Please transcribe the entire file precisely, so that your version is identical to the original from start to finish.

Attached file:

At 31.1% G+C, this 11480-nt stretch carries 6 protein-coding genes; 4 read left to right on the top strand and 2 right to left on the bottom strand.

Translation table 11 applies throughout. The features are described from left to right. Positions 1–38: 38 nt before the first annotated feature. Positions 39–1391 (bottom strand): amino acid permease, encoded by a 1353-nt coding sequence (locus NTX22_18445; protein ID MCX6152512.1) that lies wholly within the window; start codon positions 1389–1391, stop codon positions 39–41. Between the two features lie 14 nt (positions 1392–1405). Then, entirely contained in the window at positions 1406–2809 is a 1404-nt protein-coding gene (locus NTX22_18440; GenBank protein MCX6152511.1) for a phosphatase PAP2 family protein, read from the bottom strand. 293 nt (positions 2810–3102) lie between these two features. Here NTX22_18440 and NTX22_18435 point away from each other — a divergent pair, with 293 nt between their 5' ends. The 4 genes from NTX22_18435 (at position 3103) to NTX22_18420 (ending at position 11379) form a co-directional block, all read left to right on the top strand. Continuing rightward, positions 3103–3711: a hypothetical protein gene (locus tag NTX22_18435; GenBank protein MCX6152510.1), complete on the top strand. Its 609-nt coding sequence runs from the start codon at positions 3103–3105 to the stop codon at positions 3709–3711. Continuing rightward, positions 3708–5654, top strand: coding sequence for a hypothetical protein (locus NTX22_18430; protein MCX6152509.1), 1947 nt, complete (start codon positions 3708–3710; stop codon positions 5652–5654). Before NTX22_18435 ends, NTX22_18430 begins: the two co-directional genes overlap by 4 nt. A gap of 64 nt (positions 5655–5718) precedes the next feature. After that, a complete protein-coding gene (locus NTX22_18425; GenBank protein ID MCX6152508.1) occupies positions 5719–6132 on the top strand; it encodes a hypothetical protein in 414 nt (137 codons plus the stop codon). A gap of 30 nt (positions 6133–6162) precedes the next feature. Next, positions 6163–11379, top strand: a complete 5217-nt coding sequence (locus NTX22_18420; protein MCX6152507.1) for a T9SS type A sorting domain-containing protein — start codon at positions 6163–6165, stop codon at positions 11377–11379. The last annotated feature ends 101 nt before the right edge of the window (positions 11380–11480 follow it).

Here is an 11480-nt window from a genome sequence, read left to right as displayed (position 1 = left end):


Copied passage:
At 31.1% G+C, this 11480-nt stretch carries 6 protein-coding genes; 4 read left to right on the top strand and 2 right to left on the bottom strand.

Translation table 11 applies throughout. The features are described from left to right. Positions 1–38: 38 nt before the first annotated feature. Positions 39–1391 (bottom strand): amino acid permease, encoded by a 1353-nt coding sequence (locus NTX22_18445; protein ID MCX6152512.1) that lies wholly within the window; start codon positions 1389–1391, stop codon positions 39–41. Between the two features lie 14 nt (positions 1392–1405). Then, entirely contained in the window at positions 1406–2809 is a 1404-nt protein-coding gene (locus NTX22_18440; GenBank protein MCX6152511.1) for a phosphatase PAP2 family protein, read from the bottom strand. 293 nt (positions 2810–3102) lie between these two features. Here NTX22_18440 and NTX22_18435 point away from each other — a divergent pair, with 293 nt between their 5' ends. The 4 genes from NTX22_18435 (at position 3103) to NTX22_18420 (ending at position 11379) form a co-directional block, all read left to right on the top strand. Continuing rightward, positions 3103–3711: a hypothetical protein gene (locus tag NTX22_18435; GenBank protein MCX6152510.1), complete on the top strand. Its 609-nt coding sequence runs from the start codon at positions 3103–3105 to the stop codon at positions 3709–3711. Continuing rightward, positions 3708–5654, top strand: coding sequence for a hypothetical protein (locus NTX22_18430; protein MCX6152509.1), 1947 nt, complete (start codon positions 3708–3710; stop codon positions 5652–5654). Before NTX22_18435 ends, NTX22_18430 begins: the two co-directional genes overlap by 4 nt. A gap of 64 nt (positions 5655–5718) precedes the next feature. After that, a complete protein-coding gene (locus NTX22_18425; GenBank protein ID MCX6152508.1) occupies positions 5719–6132 on the top strand; it encodes a hypothetical protein in 414 nt (137 codons plus the stop codon). A gap of 30 nt (positions 6133–6162) precedes the next feature. Next, positions 6163–11379, top strand: a complete 5217-nt coding sequence (locus NTX22_18420; protein MCX6152507.1) for a T9SS type A sorting domain-containing protein — start codon at positions 6163–6165, stop codon at positions 11377–11379. The last annotated feature ends 101 nt before the right edge of the window (positions 11380–11480 follow it).

Here is an 11480-nt window from a genome sequence, read left to right as displayed (position 1 = left end):